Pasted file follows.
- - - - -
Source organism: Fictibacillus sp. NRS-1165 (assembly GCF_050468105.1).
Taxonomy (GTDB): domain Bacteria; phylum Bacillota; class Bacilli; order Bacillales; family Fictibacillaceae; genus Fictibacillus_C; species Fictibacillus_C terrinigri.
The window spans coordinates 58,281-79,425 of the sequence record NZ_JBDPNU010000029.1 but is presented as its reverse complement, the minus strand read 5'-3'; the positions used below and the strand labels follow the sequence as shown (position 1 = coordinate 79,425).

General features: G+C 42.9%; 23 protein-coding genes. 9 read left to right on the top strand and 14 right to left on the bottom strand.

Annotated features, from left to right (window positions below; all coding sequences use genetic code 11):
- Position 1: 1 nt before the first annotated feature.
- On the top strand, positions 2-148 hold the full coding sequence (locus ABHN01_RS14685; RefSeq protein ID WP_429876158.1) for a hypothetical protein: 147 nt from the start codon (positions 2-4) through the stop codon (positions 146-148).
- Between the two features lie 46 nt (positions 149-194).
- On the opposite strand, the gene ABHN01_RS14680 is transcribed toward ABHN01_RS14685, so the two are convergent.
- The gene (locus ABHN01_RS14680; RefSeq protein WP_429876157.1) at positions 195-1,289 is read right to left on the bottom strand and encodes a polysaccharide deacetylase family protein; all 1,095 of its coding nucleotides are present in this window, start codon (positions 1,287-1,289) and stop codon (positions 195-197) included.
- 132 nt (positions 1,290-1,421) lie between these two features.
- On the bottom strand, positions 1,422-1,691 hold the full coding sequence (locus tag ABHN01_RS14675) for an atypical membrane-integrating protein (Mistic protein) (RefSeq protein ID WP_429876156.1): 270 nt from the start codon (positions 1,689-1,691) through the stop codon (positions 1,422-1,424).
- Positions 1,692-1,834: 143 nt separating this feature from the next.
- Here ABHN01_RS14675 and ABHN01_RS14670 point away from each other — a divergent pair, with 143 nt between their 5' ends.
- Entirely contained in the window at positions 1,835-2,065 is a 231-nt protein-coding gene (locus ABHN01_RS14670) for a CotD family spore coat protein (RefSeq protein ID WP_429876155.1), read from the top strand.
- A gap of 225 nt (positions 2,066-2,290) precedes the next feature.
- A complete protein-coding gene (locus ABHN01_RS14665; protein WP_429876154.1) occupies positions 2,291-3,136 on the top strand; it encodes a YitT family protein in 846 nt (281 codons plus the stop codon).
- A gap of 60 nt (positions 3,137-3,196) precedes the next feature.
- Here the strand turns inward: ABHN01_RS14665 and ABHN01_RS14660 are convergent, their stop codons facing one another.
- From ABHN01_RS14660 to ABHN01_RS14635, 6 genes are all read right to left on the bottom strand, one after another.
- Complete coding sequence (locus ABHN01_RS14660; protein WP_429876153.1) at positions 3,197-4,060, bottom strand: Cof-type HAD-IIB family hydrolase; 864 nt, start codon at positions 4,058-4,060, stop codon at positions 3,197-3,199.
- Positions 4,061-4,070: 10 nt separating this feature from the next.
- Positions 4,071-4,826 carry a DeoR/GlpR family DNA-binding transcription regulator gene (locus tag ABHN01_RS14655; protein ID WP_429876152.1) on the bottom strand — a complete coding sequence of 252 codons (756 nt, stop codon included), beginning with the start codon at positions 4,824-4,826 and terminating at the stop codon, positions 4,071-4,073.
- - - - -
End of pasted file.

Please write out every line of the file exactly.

Source organism: Fictibacillus sp. NRS-1165 (assembly GCF_050468105.1).
Taxonomy (GTDB): domain Bacteria; phylum Bacillota; class Bacilli; order Bacillales; family Fictibacillaceae; genus Fictibacillus_C; species Fictibacillus_C terrinigri.
The window spans coordinates 58,281-79,425 of the sequence record NZ_JBDPNU010000029.1 but is presented as its reverse complement, the minus strand read 5'-3'; the positions used below and the strand labels follow the sequence as shown (position 1 = coordinate 79,425).

General features: G+C 42.9%; 23 protein-coding genes. 9 read left to right on the top strand and 14 right to left on the bottom strand.

Annotated features, from left to right (window positions below; all coding sequences use genetic code 11):
- Position 1: 1 nt before the first annotated feature.
- On the top strand, positions 2-148 hold the full coding sequence (locus ABHN01_RS14685; RefSeq protein ID WP_429876158.1) for a hypothetical protein: 147 nt from the start codon (positions 2-4) through the stop codon (positions 146-148).
- Between the two features lie 46 nt (positions 149-194).
- On the opposite strand, the gene ABHN01_RS14680 is transcribed toward ABHN01_RS14685, so the two are convergent.
- The gene (locus ABHN01_RS14680; RefSeq protein WP_429876157.1) at positions 195-1,289 is read right to left on the bottom strand and encodes a polysaccharide deacetylase family protein; all 1,095 of its coding nucleotides are present in this window, start codon (positions 1,287-1,289) and stop codon (positions 195-197) included.
- 132 nt (positions 1,290-1,421) lie between these two features.
- On the bottom strand, positions 1,422-1,691 hold the full coding sequence (locus tag ABHN01_RS14675) for an atypical membrane-integrating protein (Mistic protein) (RefSeq protein ID WP_429876156.1): 270 nt from the start codon (positions 1,689-1,691) through the stop codon (positions 1,422-1,424).
- Positions 1,692-1,834: 143 nt separating this feature from the next.
- Here ABHN01_RS14675 and ABHN01_RS14670 point away from each other — a divergent pair, with 143 nt between their 5' ends.
- Entirely contained in the window at positions 1,835-2,065 is a 231-nt protein-coding gene (locus ABHN01_RS14670) for a CotD family spore coat protein (RefSeq protein ID WP_429876155.1), read from the top strand.
- A gap of 225 nt (positions 2,066-2,290) precedes the next feature.
- A complete protein-coding gene (locus ABHN01_RS14665; protein WP_429876154.1) occupies positions 2,291-3,136 on the top strand; it encodes a YitT family protein in 846 nt (281 codons plus the stop codon).
- A gap of 60 nt (positions 3,137-3,196) precedes the next feature.
- Here the strand turns inward: ABHN01_RS14665 and ABHN01_RS14660 are convergent, their stop codons facing one another.
- From ABHN01_RS14660 to ABHN01_RS14635, 6 genes are all read right to left on the bottom strand, one after another.
- Complete coding sequence (locus ABHN01_RS14660; protein WP_429876153.1) at positions 3,197-4,060, bottom strand: Cof-type HAD-IIB family hydrolase; 864 nt, start codon at positions 4,058-4,060, stop codon at positions 3,197-3,199.
- Positions 4,061-4,070: 10 nt separating this feature from the next.
- Positions 4,071-4,826 carry a DeoR/GlpR family DNA-binding transcription regulator gene (locus tag ABHN01_RS14655; protein ID WP_429876152.1) on the bottom strand — a complete coding sequence of 252 codons (756 nt, stop codon included), beginning with the start codon at positions 4,824-4,826 and terminating at the stop codon, positions 4,071-4,073.